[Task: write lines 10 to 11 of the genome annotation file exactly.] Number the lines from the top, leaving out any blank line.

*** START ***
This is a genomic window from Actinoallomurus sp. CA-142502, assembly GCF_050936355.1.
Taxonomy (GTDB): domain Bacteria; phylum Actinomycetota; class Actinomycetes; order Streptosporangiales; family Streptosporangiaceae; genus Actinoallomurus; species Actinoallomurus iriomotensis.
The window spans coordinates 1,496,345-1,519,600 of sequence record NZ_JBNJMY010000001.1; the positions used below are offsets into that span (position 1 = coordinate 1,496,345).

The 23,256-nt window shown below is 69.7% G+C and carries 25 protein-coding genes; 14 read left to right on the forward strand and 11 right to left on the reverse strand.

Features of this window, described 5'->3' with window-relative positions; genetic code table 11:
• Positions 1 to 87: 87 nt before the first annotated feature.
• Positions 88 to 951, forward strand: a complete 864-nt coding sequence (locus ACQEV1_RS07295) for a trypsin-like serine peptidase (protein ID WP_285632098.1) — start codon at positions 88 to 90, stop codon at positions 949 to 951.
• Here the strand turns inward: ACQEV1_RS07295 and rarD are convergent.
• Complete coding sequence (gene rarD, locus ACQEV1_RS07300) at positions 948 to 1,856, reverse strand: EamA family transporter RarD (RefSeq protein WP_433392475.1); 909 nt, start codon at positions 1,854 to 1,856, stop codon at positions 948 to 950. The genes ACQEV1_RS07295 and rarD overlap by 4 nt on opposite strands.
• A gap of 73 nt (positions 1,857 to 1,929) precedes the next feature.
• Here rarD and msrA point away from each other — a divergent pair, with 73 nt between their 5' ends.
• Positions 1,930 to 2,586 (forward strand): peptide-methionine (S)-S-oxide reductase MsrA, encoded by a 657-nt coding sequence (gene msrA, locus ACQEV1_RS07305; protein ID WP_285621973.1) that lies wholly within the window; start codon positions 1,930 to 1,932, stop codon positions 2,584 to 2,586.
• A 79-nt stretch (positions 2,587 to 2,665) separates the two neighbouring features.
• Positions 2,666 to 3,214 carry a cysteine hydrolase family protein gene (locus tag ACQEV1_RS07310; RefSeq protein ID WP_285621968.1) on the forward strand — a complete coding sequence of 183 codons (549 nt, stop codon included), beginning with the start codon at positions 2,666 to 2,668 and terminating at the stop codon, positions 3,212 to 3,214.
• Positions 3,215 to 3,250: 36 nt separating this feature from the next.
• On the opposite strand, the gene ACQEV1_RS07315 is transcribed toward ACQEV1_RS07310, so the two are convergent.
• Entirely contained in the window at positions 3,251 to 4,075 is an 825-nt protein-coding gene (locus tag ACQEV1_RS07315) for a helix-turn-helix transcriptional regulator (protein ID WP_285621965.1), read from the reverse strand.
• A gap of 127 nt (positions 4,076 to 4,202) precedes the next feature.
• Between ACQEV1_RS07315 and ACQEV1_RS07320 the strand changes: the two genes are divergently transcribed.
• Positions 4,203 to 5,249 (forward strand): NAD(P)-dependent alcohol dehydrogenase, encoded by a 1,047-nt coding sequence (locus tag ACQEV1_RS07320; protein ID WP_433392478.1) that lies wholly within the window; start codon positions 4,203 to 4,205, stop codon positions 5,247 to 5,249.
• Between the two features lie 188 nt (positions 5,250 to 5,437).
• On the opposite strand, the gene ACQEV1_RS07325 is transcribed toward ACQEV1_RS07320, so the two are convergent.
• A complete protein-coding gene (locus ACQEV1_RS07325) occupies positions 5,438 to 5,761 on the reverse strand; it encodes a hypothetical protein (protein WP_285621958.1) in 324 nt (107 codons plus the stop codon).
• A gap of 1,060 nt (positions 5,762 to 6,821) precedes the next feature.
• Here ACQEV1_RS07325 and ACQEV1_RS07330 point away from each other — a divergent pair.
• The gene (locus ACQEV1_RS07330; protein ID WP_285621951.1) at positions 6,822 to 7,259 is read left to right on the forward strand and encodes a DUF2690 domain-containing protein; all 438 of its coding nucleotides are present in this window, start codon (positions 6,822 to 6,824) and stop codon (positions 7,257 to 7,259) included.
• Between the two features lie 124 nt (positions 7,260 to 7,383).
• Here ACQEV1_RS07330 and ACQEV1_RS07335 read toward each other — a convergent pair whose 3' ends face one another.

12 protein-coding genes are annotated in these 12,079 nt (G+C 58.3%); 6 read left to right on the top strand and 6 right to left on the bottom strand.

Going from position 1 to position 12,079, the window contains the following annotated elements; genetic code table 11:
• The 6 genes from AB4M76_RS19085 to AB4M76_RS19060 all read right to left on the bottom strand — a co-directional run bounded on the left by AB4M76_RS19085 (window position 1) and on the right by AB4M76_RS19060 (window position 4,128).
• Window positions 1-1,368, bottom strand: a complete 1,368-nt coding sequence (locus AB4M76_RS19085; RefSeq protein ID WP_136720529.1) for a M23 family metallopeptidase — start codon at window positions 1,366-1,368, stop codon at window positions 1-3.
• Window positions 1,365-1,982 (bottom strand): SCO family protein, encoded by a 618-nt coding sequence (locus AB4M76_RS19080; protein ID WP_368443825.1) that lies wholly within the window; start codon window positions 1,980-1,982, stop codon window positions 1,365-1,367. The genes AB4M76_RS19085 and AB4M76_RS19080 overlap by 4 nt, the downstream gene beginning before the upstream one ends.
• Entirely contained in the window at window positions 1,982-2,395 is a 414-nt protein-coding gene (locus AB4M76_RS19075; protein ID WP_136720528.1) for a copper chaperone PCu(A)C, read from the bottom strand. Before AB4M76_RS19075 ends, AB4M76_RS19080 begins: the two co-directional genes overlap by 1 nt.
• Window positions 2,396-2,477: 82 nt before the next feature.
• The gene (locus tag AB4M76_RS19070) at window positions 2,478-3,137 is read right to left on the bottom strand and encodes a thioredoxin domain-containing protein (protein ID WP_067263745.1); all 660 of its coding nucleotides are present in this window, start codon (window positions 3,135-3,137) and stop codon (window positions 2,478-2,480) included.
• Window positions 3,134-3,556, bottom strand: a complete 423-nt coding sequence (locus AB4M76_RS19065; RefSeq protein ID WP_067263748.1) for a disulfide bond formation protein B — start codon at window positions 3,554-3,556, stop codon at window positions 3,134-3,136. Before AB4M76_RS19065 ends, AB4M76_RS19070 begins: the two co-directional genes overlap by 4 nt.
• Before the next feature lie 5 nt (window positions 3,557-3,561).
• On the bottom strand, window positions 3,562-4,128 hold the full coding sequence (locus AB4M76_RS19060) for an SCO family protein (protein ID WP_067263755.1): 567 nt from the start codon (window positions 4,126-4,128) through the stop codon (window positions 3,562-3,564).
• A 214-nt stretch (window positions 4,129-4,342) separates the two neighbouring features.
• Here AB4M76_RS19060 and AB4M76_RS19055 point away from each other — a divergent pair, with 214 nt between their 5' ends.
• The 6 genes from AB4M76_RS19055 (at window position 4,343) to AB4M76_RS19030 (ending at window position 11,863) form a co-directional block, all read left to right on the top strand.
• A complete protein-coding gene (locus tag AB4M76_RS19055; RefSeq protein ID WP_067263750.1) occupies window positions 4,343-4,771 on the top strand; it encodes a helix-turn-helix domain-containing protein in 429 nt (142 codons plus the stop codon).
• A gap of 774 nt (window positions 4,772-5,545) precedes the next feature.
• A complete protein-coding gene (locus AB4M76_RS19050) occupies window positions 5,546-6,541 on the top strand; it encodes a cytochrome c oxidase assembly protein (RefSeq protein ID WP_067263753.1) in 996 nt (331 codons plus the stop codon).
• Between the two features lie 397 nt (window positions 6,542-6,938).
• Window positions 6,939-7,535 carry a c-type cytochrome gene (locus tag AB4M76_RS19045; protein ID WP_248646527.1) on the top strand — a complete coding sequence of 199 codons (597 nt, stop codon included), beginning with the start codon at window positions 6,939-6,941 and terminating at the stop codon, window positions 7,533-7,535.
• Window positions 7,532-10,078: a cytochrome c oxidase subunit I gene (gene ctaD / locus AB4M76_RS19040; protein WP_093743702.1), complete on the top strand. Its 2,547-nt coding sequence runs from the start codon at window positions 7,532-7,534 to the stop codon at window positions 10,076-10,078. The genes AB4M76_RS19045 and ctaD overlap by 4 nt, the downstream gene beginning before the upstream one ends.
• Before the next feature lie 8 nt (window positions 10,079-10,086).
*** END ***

• A gap of 73 nt (positions 1,857 to 1,929) precedes the next feature.
• Here rarD and msrA point away from each other — a divergent pair, with 73 nt between their 5' ends.